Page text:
Whitehead: Water! Protecting our most precious resource

Posted 4/29/22

Water is on every person’s mind and that is a good thing. Today, we know that Colorado River is over-allocated and the future will have less water.

Yet, scarcity leads to innovation and …

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Whitehead: Water! Protecting our most precious resource


Water is on every person’s mind and that is a good thing. Today, we know that Colorado River is over-allocated and the future will have less water.

Yet, scarcity leads to innovation and Scottsdale has been innovating for decades.

Capitalizing on conservation, recycling, technological advances, regional cooperation, and with a focus on large users — we are turning a shortage into an opportunity for a sustainable water future.

Who uses water?

Thermoelectric power generation (nuclear, coal, natural gas) is the largest source of U.S. water withdrawals according to the US Geological Survey.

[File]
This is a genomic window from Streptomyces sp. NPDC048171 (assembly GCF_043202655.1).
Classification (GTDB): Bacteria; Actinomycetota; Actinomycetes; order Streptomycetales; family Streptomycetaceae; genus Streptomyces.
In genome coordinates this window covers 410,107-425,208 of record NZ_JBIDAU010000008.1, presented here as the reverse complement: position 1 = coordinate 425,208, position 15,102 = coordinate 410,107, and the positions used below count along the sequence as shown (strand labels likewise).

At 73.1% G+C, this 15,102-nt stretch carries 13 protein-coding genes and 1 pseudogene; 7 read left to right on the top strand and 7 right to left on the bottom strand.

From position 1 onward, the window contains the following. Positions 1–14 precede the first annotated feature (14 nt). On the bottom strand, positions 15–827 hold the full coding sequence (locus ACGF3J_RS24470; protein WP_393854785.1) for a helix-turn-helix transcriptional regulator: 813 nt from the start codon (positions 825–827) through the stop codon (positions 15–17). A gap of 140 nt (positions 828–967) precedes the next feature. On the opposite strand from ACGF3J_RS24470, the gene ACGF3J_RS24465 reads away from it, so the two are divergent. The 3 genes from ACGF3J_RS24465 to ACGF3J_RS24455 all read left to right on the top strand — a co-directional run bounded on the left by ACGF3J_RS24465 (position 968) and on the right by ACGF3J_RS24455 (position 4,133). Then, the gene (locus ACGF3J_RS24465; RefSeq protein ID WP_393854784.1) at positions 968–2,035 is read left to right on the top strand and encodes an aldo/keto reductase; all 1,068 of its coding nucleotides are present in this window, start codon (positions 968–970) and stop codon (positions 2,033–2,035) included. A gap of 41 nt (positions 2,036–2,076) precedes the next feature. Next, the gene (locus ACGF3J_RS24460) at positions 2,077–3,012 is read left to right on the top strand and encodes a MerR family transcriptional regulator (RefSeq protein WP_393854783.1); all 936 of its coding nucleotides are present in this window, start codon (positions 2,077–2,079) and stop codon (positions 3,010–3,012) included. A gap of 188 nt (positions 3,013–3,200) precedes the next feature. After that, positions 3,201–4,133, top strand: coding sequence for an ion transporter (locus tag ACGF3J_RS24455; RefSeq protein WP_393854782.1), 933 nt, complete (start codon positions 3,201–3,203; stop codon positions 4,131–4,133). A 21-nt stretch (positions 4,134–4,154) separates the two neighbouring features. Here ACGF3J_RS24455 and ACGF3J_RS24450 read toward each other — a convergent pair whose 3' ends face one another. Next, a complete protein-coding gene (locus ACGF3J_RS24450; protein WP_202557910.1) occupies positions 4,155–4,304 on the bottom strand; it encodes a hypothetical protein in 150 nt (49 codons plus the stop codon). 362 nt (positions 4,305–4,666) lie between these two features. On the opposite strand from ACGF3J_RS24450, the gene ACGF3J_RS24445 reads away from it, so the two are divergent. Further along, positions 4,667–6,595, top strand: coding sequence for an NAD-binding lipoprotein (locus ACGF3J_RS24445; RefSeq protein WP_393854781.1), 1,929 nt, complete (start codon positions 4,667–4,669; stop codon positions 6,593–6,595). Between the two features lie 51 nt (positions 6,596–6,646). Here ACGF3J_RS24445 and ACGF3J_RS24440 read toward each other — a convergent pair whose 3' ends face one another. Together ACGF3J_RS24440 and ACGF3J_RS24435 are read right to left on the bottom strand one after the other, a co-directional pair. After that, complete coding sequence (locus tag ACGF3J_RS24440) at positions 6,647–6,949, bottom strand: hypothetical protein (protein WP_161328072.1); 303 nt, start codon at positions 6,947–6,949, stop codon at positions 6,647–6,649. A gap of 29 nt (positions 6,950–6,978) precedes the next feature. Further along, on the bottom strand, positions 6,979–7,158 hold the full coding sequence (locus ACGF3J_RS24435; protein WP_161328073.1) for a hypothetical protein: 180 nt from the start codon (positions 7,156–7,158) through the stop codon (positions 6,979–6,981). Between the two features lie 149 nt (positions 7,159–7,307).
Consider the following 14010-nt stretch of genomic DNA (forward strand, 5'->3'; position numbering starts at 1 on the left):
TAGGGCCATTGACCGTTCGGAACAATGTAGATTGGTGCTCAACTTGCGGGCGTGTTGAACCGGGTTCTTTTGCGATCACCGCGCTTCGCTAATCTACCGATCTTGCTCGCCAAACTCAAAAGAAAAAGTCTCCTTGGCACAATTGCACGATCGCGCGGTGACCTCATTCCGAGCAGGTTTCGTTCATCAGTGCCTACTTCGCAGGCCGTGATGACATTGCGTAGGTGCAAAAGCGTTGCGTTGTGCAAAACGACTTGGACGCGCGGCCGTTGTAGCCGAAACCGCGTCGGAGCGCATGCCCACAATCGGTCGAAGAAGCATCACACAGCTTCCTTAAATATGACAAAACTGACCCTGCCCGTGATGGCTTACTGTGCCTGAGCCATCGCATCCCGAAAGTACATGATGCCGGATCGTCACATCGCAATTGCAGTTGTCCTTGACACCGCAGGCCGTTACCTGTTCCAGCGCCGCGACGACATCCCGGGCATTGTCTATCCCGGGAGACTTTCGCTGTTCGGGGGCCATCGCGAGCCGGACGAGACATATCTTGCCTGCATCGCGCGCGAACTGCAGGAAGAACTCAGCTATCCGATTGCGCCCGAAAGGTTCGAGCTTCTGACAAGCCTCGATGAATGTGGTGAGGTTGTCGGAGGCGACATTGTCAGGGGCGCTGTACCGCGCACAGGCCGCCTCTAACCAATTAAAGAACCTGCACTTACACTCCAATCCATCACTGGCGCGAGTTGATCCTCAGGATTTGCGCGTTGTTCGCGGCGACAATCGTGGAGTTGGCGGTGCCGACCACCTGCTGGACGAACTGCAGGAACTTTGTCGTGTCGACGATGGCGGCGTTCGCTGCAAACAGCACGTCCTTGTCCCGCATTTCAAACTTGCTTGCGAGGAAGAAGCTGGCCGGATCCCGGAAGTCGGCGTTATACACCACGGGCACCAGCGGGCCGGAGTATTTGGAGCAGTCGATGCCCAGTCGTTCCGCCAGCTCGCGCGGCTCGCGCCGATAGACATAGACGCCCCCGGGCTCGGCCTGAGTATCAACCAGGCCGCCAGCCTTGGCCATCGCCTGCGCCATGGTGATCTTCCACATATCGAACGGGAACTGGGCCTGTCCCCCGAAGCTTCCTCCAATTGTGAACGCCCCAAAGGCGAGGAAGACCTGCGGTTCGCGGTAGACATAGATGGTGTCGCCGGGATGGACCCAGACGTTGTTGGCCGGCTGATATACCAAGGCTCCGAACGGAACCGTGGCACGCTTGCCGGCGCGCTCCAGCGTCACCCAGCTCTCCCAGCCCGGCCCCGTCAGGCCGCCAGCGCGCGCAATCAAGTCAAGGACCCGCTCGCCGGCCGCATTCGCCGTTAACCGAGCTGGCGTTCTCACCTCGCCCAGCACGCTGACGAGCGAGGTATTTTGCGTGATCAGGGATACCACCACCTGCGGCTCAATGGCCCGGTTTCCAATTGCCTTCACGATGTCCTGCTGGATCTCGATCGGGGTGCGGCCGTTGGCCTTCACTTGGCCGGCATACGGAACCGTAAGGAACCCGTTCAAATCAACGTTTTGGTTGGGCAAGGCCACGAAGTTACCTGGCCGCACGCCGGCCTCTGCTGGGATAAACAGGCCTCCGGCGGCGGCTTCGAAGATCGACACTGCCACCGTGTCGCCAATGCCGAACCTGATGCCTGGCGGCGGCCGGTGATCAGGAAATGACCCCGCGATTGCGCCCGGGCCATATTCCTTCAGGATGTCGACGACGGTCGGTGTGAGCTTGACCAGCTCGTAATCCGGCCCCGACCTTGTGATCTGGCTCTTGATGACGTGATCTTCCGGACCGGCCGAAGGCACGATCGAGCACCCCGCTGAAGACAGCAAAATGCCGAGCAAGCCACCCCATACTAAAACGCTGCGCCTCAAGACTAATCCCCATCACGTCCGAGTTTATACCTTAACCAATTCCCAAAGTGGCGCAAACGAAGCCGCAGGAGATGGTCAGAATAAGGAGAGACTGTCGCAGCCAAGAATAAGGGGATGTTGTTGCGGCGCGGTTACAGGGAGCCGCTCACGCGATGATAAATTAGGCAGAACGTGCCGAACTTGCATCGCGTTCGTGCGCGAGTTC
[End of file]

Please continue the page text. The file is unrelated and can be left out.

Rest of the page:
Agriculture is second. In 2015, power generation used 133-billion gallons of water daily. Almost 100% came from lakes and rivers reducing water for wildlife, drinking water, recreation, and other uses.

In Arizona, agriculture accounts for 72% of the state’s water usage. Municipal uses — cities and towns — account for 22% and industry accounts for the rest.

Water usage in Scottsdale can be divided into two categories: indoor and outdoor. Water used inside a home or business goes back into the system and is treated and recycled.

Water used outside for irrigation and auto-pool refills cannot be recaptured. Outdoor uses account for 70% of water used in Scottsdale and is the focus of the city’s conservation efforts.

Additional AZ water facts

Power uses water. Just as important, water uses power. Pumping water uphill takes energy. To illustrate this, consider that the Central Arizona Project (CAP) canals are Arizona’s top electricity user. In Scottsdale, the water department’s electric bill costs ratepayers approximately $16 million per year.

Bottom Line: Conserving energy, conserves water and vice versa. Both save money.

Also unique to Arizona, the Palo Verde Nuclear Generating station uses treated municipal water instead of fresh water. This is an environmental win but still takes large quantities of water that are then not available for other uses.